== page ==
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Lady Cards working toward another winning winter

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Quietly, Niangua girls basketball has taken small steps to become a winner.

“I think they had 20 wins the 10 years prior to me getting here and we had 13 last year,” said Lady Cardinals head coach Clint Gazette at June’s Tri-Lakes Shootout in Strafford.

Wins had indeed been scarce for the program. Since 2011, Niangua has had a one-win season and a pair of seasons with two and three wins each. But starting with 2017, that win total jumped to nine, and has stayed in the double-digits, including a 13-12 year most recently.

After dispatching School of the Ozarks in their playoff opener opener, the Lady Cards fell 63-57 in overtime to Bradleyville, coming narrowly close to playing for a district title.

Said Gazette, “The way we ended last year, taking Bradleyville into overtime in the district semifinals, it’s the first time Niangua’s had a whiff of district championship basketball since 1998? Twenty-one years. They had more players –– taller, more athletic –– but we played our game and it worked.”

“Now we have to change it because we don’t have 10 players like last year, but we’ll have to find a different way. No one can get in foul trouble...they’ll be fit [laughs].”

The pair of seniors returning this winter for the Lady Cards will be Ashton Stuber and Kaydance Knifong, who Gazette says have led the way and made the change that helped raise the bar. Stuber, a second-team All-Mark Twain selection as a junior, runs the point, while Knifong adds shooting and defensive prowess.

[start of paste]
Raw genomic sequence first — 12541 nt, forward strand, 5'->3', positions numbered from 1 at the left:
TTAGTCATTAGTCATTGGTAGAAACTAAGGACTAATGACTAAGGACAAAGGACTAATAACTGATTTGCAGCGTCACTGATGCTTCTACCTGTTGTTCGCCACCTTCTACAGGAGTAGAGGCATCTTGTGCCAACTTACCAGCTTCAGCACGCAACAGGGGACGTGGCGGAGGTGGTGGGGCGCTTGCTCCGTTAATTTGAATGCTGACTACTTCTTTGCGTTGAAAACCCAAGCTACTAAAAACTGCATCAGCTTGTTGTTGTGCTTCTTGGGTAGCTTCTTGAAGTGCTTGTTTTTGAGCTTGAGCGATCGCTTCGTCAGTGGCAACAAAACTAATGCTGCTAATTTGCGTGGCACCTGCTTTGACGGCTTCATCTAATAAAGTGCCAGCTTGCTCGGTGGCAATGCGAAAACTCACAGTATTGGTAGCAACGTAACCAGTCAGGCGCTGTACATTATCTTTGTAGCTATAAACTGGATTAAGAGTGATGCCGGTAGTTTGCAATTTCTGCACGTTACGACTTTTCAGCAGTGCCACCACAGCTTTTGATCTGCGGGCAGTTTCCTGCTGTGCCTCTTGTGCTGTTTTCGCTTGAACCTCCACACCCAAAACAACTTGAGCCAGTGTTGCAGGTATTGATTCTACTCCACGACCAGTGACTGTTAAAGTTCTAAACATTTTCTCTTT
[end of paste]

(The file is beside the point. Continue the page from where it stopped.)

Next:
Behind them, there’s help from the underclassmen. Addison Terry is bouncy with length, and Gazette calls Ally Petty “a five in a guard’s body.” Then there’s Ashtyn Callaway, who was first-team all-conference as a freshman by averaging 15 points and nearly nine rebounds.

Could there be more talent coming up the pipe for Niangua? “I have some fifth-graders coming,” Gazette joked, adding his hopes for several eighth-graders and that anyone currently in the district stay in the district to allow for the most robust pool of players possible. “It’s a small district, so we need everyone to stay,” he said candidly.

The Lady Cards got more practice at trying to chop down bigger teams at the Shootout.

“We’re the smallest school here by a landslide so we come up and play against JV teams and against Willow [Springs],” Gazette said. “We put up 19 against Willow’s varsity, and they scored 32, but they’re SCA Conference Champs. Is that someone we shouldn’t be playing? Not necessarily. They have seven girls over there, but they have 21 fighting for those spots...it’s a different beast.”

That means that keeping on the same page and staying within the system is key, and opportunities like the Shootout provided a chance to hone that. The setting is something that simply can’t be replicated among the team’s own players.

“When you’re guarding the same kid over and over, kids get tired and jack around; here, you get tired and a team buries you,” Gazette said. “It’s so much more competitive. I can show them a million things that can happen on the defense, but today there’s three new things that popped up that I haven’t seen in 16 years of coaching. [Things teams do here], in 1A, they don’t do that.”

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